A novel simulation-based training program to improve clinical teaching and mentoring skills.

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A novel simulation-based training program to improve clinical teaching and mentoring skills.

Isr Med Assoc J. 2014 Mar;16(3):184-90

Authors: Unterman A, Achiron A, Gat I, Tavor O, Ziv A

BACKGROUND: Physicians are often insufficiently trained in bedside teaching and mentoring skills.
OBJECTIVES: To develop, implement and assess a simulation-based training program designed to improve clinical teaching among physicians.
METHODS: We developed a one-day tutor training program based on six simulated scenarios with video-based debriefing. The program's efficacy was assessed using questionnaires completed by the participating physicians and their students. Main outcome measures were self-perceived teaching skills at baseline, after participation in the program, and following completion of the tutor role. Secondary outcome measures were the students' perceptions regarding their tutor skills.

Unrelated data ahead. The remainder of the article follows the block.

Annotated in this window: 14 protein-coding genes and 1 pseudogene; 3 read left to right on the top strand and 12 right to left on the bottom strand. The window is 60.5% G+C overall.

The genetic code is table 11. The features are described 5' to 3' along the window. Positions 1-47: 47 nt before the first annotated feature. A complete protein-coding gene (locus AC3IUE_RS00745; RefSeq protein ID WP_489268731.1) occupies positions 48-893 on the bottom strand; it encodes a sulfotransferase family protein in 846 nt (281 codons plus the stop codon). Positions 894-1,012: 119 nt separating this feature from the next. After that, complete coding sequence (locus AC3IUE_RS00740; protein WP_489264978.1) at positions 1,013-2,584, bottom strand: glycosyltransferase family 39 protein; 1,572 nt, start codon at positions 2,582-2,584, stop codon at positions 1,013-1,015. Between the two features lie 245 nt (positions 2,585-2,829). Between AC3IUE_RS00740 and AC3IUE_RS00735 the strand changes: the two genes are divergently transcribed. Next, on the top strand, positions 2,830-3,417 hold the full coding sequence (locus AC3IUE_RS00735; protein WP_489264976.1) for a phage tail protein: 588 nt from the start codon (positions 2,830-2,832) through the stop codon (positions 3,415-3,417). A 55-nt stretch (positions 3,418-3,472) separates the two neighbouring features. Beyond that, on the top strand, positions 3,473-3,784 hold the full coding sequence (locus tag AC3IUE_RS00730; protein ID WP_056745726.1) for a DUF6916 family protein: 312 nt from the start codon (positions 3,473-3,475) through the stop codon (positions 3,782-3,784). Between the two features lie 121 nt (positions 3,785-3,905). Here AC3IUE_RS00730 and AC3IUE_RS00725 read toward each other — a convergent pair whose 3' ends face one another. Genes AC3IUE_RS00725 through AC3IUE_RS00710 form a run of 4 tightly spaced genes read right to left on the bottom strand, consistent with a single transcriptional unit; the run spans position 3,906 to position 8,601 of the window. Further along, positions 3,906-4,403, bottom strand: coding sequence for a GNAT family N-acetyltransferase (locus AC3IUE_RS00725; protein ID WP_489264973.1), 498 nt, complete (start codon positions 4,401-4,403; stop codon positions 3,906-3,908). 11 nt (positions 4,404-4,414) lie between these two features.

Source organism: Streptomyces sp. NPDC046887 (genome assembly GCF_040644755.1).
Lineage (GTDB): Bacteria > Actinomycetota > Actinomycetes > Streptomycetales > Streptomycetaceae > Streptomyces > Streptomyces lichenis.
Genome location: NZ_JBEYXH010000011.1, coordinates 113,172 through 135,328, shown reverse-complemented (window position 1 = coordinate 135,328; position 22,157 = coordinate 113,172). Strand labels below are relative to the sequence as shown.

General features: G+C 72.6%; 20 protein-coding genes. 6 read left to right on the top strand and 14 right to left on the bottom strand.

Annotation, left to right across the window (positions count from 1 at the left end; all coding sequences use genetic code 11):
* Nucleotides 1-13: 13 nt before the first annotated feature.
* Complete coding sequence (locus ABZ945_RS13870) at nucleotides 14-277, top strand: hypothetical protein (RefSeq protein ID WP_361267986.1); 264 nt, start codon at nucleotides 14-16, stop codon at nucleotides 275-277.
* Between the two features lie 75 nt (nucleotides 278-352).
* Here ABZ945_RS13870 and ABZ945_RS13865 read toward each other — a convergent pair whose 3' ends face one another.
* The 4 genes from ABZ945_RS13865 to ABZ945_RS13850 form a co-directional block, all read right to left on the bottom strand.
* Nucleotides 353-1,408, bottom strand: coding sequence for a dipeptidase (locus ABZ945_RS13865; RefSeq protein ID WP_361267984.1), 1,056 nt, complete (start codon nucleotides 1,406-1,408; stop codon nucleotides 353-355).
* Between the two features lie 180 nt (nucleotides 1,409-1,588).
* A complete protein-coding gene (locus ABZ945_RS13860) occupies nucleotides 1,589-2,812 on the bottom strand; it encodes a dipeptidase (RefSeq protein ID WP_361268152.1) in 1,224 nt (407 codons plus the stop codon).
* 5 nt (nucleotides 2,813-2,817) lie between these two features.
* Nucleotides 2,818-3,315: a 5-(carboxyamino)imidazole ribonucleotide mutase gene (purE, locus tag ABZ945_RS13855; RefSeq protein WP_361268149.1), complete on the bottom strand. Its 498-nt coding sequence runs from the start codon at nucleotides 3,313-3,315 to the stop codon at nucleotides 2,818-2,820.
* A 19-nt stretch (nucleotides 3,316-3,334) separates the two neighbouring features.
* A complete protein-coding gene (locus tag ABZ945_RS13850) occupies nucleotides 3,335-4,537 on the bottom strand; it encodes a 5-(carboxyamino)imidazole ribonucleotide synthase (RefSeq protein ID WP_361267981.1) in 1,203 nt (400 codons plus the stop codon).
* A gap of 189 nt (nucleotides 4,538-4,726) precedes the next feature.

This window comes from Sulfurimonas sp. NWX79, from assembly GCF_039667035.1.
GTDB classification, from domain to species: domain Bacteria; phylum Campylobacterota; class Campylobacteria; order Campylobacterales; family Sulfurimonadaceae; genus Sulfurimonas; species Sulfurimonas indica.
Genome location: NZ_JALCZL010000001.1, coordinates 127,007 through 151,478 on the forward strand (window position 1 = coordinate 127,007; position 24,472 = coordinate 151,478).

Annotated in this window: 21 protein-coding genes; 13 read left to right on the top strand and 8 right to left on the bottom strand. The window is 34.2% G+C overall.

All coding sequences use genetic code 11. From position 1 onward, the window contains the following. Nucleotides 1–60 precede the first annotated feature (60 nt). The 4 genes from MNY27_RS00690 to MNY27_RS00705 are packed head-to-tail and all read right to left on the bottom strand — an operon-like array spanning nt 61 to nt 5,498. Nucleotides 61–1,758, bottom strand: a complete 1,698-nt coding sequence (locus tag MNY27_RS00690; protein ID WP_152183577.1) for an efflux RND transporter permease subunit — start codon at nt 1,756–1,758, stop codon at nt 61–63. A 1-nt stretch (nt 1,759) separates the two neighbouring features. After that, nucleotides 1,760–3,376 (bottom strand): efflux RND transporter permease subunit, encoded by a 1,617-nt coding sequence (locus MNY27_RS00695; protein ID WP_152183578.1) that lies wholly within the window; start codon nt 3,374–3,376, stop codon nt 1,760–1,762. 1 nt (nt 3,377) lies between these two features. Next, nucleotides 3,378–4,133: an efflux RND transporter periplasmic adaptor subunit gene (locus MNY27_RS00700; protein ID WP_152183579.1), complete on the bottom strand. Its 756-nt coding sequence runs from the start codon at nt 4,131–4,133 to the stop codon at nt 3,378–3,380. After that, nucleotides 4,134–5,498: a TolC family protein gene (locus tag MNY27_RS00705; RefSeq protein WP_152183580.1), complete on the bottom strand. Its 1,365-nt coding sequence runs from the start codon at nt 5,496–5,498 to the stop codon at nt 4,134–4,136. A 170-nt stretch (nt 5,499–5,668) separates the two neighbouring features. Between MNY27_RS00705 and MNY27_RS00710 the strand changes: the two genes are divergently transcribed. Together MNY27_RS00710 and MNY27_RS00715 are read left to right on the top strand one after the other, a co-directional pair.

RESULTS: Thirty-two physicians (mean age 35.5 years, 56% females) participated in the program. Self-assessment questionnaires indicated statistically significant improvement following the program in 13 of 20 measures of teaching skills. Additional improvement was observed upon completion of the tutor role, leading to significant improvement in 19 of the .20 measures. Questionnaires completed by their students indicated higher scores in all parameters as compared to a matched control group of tutors who did not participate in the program, though not statistically significant. Most participants stated that the program enhanced their teaching skills (88%), they implement program-acquired skills when teaching students (79%), and they would recommend it to their peers (100%). Satisfaction was similar among participants with and without previous teaching experience.
CONCLUSIONS: A novel one-day simulation-based tutor training program was developed and implemented with encouraging results regarding its potential to improve clinical teaching and mentoring skills.

PMID: 24761712 [PubMed - indexed for MEDLINE]

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